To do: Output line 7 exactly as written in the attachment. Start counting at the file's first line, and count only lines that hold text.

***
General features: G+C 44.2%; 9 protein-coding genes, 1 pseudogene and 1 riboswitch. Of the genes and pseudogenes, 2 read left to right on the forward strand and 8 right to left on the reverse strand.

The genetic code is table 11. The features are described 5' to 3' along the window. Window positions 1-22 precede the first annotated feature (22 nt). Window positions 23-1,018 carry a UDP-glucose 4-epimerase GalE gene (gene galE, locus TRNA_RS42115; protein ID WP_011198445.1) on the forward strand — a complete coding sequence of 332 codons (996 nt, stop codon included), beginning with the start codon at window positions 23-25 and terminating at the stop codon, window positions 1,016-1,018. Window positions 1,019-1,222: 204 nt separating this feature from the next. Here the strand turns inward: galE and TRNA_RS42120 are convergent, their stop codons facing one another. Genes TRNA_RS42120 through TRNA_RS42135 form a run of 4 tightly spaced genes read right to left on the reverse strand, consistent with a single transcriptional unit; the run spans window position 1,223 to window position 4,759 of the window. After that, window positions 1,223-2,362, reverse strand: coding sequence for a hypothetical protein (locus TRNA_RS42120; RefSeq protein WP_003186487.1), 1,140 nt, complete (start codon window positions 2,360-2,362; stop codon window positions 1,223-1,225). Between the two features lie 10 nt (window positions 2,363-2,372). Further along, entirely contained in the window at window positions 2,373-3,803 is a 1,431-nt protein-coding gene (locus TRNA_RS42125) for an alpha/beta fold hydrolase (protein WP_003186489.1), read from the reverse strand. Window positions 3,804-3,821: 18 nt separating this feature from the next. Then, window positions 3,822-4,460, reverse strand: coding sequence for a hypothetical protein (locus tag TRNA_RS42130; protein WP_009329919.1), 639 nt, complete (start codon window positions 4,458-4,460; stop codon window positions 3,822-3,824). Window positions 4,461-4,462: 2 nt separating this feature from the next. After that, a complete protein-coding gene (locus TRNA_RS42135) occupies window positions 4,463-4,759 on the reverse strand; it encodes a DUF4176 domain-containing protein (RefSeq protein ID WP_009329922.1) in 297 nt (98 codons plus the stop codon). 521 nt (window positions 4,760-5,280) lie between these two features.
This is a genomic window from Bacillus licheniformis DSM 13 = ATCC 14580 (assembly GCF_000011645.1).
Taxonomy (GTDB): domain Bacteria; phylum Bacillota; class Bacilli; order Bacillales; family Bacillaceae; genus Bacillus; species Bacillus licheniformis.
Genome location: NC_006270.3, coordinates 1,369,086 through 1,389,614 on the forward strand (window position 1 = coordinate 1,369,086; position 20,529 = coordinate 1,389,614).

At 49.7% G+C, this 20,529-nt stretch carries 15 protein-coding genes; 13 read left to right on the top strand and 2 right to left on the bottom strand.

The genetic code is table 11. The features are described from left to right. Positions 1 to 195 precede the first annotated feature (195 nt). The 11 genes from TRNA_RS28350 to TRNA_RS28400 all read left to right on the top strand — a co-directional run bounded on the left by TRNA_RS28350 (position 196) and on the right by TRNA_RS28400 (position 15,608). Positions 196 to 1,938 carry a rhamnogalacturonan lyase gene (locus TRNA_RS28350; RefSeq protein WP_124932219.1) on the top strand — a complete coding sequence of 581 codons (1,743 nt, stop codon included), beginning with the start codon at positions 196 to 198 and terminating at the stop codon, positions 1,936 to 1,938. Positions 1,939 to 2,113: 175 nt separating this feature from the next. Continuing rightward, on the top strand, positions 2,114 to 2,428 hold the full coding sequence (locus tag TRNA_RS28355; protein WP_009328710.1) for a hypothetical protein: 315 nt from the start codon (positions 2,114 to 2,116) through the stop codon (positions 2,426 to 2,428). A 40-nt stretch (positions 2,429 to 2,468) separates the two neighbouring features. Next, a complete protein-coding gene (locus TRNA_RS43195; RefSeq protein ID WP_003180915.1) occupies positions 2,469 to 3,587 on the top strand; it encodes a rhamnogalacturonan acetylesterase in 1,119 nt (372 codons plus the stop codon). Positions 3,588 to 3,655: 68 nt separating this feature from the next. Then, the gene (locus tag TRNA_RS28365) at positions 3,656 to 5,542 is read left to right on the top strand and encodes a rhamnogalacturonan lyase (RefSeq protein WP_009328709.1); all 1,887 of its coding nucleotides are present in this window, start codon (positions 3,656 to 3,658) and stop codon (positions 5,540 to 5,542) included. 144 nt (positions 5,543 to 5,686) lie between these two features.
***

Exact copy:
The genetic code is table 11. The features are described from left to right. Positions 1 to 195 precede the first annotated feature (195 nt). The 11 genes from TRNA_RS28350 to TRNA_RS28400 all read left to right on the top strand — a co-directional run bounded on the left by TRNA_RS28350 (position 196) and on the right by TRNA_RS28400 (position 15,608). Positions 196 to 1,938 carry a rhamnogalacturonan lyase gene (locus TRNA_RS28350; RefSeq protein WP_124932219.1) on the top strand — a complete coding sequence of 581 codons (1,743 nt, stop codon included), beginning with the start codon at positions 196 to 198 and terminating at the stop codon, positions 1,936 to 1,938. Positions 1,939 to 2,113: 175 nt separating this feature from the next. Continuing rightward, on the top strand, positions 2,114 to 2,428 hold the full coding sequence (locus tag TRNA_RS28355; protein WP_009328710.1) for a hypothetical protein: 315 nt from the start codon (positions 2,114 to 2,116) through the stop codon (positions 2,426 to 2,428). A 40-nt stretch (positions 2,429 to 2,468) separates the two neighbouring features. Next, a complete protein-coding gene (locus TRNA_RS43195; RefSeq protein ID WP_003180915.1) occupies positions 2,469 to 3,587 on the top strand; it encodes a rhamnogalacturonan acetylesterase in 1,119 nt (372 codons plus the stop codon). Positions 3,588 to 3,655: 68 nt separating this feature from the next. Then, the gene (locus tag TRNA_RS28365) at positions 3,656 to 5,542 is read left to right on the top strand and encodes a rhamnogalacturonan lyase (RefSeq protein WP_009328709.1); all 1,887 of its coding nucleotides are present in this window, start codon (positions 3,656 to 3,658) and stop codon (positions 5,540 to 5,542) included. 144 nt (positions 5,543 to 5,686) lie between these two features.